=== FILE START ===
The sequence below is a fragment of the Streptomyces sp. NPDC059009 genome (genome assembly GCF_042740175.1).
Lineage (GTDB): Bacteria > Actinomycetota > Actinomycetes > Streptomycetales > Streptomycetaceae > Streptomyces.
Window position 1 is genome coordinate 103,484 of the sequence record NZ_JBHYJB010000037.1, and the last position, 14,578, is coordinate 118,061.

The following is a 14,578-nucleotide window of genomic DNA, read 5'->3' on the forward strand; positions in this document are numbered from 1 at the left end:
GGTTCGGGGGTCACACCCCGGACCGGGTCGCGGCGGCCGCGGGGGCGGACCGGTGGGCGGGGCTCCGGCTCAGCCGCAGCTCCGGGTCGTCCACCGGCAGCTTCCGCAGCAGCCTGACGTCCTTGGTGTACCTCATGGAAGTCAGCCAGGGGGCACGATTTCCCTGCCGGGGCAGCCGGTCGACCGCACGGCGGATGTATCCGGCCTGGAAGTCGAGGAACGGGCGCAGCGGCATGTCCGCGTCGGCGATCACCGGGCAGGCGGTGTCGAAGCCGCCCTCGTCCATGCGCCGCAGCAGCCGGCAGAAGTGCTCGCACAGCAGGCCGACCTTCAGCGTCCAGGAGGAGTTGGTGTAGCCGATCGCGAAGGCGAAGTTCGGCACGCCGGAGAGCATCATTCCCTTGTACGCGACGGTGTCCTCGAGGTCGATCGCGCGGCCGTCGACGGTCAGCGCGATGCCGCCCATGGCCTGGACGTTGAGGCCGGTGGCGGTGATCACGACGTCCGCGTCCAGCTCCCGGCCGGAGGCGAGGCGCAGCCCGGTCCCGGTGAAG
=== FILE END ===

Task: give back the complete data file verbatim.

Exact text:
The sequence below is a fragment of the Streptomyces sp. NPDC059009 genome (genome assembly GCF_042740175.1).
Lineage (GTDB): Bacteria > Actinomycetota > Actinomycetes > Streptomycetales > Streptomycetaceae > Streptomyces.
Window position 1 is genome coordinate 103,484 of the sequence record NZ_JBHYJB010000037.1, and the last position, 14,578, is coordinate 118,061.

The following is a 14,578-nucleotide window of genomic DNA, read 5'->3' on the forward strand; positions in this document are numbered from 1 at the left end:
GGTTCGGGGGTCACACCCCGGACCGGGTCGCGGCGGCCGCGGGGGCGGACCGGTGGGCGGGGCTCCGGCTCAGCCGCAGCTCCGGGTCGTCCACCGGCAGCTTCCGCAGCAGCCTGACGTCCTTGGTGTACCTCATGGAAGTCAGCCAGGGGGCACGATTTCCCTGCCGGGGCAGCCGGTCGACCGCACGGCGGATGTATCCGGCCTGGAAGTCGAGGAACGGGCGCAGCGGCATGTCCGCGTCGGCGATCACCGGGCAGGCGGTGTCGAAGCCGCCCTCGTCCATGCGCCGCAGCAGCCGGCAGAAGTGCTCGCACAGCAGGCCGACCTTCAGCGTCCAGGAGGAGTTGGTGTAGCCGATCGCGAAGGCGAAGTTCGGCACGCCGGAGAGCATCATTCCCTTGTACGCGACGGTGTCCTCGAGGTCGATCGCGCGGCCGTCGACGGTCAGCGCGATGCCGCCCATGGCCTGGACGTTGAGGCCGGTGGCGGTGATCACGACGTCCGCGTCCAGCTCCCGGCCGGAGGCGAGGCGCAGCCCGGTCCCGGTGAAG